Jason Finley, Joy Sun, and Annie Nguyen doing a walk-by birding event in the dorms! 5-12-05 We had a poster for this website, and a viewscope to look at the baby ravens who were about to fledge from a nest on the side of Covel Commons.
This website serves to raise awareness of and appreciation for the bird life on and around the UCLA campus.
It is geared toward the amateur, the casual birdwatcher, the student who may see a bird on the way to class and wonder at its name.. then perhaps wonder what other birds there may be.
I began this way myself. Since finishing my B.S. in Cognitive Science in 2003 I've been working as a researcher in the UCLA Psychology Department. The bit of spare time afforded by no longer taking classes allowed me to start fulfilling a small curiosity I had about some different birds I'd seen on campus. So I began paying attention, and the more I found out about the birds we share our campus with, the more fascinated I became. Soon I was carrying a camera. The thought of making a website occurred early on; I wanted to share that fascination and help others learn what I had.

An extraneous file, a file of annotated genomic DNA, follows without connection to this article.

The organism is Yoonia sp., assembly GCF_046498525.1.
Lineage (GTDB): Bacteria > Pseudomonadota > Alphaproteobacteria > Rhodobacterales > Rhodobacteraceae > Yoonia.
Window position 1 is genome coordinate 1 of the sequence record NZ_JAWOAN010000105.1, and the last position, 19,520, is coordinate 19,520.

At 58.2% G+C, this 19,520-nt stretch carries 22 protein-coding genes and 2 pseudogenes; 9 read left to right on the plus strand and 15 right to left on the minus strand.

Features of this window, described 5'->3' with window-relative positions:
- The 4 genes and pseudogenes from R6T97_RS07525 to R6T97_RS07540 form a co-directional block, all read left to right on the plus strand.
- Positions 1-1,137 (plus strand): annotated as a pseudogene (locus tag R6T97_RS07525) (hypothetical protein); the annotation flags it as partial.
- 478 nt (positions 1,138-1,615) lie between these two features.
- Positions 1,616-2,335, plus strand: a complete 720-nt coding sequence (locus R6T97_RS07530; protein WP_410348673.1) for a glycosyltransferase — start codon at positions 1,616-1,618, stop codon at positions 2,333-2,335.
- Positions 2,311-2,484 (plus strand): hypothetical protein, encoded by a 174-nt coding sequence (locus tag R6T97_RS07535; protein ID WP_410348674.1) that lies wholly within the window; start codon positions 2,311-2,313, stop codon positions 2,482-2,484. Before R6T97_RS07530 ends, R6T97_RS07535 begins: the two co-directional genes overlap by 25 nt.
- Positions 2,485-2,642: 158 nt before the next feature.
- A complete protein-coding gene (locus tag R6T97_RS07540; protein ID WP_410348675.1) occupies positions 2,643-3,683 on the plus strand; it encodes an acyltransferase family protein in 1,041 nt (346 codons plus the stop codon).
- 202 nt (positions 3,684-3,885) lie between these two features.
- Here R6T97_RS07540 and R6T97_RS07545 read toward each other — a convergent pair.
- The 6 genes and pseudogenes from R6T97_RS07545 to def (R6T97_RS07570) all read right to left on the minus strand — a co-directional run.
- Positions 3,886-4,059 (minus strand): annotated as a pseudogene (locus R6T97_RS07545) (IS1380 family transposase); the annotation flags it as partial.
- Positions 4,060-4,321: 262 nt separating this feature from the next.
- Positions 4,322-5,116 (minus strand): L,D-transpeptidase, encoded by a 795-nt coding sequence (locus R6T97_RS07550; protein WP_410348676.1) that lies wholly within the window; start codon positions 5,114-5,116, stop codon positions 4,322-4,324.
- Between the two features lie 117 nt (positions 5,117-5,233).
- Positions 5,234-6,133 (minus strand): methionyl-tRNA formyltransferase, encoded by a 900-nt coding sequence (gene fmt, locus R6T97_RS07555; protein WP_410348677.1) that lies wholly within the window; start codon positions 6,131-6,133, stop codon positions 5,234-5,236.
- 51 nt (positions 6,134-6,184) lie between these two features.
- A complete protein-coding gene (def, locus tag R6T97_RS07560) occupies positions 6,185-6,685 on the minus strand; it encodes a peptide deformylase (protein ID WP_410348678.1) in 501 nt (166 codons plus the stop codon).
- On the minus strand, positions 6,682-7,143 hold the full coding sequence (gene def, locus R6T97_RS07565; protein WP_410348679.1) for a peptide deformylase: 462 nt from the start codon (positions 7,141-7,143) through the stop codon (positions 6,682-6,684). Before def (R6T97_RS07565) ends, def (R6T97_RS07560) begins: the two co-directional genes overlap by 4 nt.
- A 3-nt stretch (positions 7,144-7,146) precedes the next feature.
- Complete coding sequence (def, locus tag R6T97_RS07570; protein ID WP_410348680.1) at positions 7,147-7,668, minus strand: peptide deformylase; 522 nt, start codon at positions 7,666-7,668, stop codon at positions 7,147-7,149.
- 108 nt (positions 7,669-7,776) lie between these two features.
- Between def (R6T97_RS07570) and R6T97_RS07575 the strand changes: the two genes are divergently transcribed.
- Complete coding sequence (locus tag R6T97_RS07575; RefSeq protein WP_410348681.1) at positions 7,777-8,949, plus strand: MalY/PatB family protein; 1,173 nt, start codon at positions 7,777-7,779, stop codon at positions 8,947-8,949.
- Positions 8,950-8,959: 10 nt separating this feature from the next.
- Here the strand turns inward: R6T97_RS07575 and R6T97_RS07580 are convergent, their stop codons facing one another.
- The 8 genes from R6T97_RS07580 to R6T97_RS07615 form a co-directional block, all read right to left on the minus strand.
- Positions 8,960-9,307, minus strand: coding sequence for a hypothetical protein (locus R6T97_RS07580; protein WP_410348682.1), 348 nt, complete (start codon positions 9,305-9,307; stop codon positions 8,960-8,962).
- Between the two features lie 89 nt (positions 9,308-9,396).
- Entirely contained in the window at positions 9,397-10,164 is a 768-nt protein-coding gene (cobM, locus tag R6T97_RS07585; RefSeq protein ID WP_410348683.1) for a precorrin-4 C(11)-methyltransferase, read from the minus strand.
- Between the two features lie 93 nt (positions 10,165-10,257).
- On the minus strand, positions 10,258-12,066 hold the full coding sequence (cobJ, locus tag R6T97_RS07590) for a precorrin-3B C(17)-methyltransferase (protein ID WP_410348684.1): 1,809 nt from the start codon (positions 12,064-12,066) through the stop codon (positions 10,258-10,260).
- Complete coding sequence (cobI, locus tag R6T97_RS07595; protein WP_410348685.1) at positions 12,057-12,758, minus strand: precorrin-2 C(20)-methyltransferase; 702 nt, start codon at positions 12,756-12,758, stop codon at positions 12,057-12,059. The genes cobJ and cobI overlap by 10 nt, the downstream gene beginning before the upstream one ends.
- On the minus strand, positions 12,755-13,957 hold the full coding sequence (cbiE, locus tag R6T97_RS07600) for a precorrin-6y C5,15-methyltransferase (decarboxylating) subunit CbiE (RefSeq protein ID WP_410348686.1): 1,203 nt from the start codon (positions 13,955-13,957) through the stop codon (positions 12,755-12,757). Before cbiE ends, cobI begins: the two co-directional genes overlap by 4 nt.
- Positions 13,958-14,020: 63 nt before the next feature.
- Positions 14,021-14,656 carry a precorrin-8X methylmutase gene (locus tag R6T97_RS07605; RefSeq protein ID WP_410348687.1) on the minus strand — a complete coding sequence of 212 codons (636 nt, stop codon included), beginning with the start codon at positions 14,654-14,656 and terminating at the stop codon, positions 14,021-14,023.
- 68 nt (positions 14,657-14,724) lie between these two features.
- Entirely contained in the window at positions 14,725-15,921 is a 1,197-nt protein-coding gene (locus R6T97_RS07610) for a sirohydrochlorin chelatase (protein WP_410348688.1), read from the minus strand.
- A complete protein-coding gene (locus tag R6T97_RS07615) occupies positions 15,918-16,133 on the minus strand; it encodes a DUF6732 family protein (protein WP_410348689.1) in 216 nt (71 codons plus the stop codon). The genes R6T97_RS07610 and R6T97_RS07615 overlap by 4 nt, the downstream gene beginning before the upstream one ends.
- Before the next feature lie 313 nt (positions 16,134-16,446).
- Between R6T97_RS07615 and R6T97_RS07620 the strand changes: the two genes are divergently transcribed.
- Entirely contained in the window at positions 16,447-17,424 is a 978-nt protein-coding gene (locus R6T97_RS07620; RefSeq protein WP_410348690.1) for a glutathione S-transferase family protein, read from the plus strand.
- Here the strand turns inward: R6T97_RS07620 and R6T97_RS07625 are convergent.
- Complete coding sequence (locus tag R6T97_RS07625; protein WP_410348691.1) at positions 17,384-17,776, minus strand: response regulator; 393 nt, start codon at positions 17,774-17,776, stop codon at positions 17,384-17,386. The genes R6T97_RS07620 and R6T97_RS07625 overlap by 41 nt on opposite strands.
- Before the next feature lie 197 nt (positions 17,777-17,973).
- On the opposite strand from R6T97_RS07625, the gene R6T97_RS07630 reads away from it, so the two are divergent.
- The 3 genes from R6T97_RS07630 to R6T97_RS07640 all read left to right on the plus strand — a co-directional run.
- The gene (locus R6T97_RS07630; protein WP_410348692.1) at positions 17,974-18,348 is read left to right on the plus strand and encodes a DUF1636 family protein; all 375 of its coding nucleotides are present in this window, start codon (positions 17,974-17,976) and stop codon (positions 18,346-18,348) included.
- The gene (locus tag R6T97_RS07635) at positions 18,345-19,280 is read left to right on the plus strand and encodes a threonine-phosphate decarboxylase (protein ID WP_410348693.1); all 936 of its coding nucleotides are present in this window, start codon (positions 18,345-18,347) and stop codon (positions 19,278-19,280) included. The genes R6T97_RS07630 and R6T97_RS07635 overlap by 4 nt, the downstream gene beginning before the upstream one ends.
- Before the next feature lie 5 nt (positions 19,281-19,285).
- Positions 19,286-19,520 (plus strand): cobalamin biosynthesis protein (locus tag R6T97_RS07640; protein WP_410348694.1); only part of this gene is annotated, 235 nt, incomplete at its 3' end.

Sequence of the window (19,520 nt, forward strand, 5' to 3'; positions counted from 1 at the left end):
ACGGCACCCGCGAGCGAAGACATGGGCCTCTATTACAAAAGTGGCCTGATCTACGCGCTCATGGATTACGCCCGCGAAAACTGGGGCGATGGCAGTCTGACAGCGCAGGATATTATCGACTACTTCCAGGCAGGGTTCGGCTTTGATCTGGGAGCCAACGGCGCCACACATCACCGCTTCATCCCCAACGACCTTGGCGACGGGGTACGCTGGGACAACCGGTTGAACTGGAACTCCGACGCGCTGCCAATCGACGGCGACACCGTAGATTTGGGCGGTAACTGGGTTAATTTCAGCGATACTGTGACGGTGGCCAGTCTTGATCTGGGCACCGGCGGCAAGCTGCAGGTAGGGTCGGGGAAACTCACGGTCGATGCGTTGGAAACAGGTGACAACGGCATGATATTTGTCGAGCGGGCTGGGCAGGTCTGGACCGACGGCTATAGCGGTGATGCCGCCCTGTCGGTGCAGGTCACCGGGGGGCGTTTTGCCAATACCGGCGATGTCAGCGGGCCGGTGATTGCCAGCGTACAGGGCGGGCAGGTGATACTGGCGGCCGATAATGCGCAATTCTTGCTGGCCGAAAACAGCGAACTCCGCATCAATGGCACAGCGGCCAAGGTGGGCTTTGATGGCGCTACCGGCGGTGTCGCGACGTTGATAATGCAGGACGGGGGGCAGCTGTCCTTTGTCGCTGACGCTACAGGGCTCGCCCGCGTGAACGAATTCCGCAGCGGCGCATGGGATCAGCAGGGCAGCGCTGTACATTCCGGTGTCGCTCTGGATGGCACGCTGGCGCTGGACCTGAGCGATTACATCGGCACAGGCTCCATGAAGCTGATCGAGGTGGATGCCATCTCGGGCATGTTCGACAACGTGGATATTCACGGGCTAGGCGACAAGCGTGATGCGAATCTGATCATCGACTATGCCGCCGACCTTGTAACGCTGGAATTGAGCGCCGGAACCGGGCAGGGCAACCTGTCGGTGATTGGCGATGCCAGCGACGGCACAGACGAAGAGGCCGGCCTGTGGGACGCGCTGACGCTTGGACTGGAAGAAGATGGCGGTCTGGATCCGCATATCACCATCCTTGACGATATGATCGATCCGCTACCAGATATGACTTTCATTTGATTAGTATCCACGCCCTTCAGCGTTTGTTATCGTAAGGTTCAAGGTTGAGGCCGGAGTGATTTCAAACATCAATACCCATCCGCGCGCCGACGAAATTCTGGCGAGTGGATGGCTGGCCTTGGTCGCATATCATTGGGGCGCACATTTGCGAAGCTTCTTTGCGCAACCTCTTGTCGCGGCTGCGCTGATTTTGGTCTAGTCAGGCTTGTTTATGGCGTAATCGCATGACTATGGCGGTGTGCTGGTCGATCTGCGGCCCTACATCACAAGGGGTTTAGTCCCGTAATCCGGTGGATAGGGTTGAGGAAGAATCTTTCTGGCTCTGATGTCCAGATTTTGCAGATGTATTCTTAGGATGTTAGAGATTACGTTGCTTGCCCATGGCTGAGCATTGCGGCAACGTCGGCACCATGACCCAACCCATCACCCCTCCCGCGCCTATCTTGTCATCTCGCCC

Discovering the birds has added a new level of perception to my experience of life and the world around me. It turned out that I had actually been surrounded by birds, pretty much the whole time, but I just hadn't been looking, hadn't been listening. At least not in the right ways.
There are many more birds, and different types of birds, here at UCLA than I had ever expected to find. Westwood is something of an oasis of habitat in the city's sea of gray, but there's more to it than that. It seems we tend to think of nature as something "out there," somewhere up in the mountains, in the forests. But no, we are a part of nature, and we are wading right through the middle of it every day. These birds, most of them, they were here first, and they still live amongst us, and we amongst them.
We would do well to remember them in our choices and actions, for we are acting on their behalf, and on behalf of the whole living world, of which these birds are only feathered ambassadors.
My bold hope is that this website can help others make these same realizations and find the same fascination and joy that I have. At the very least, it should serve as a doorway to new knowledge and awareness of the birds here.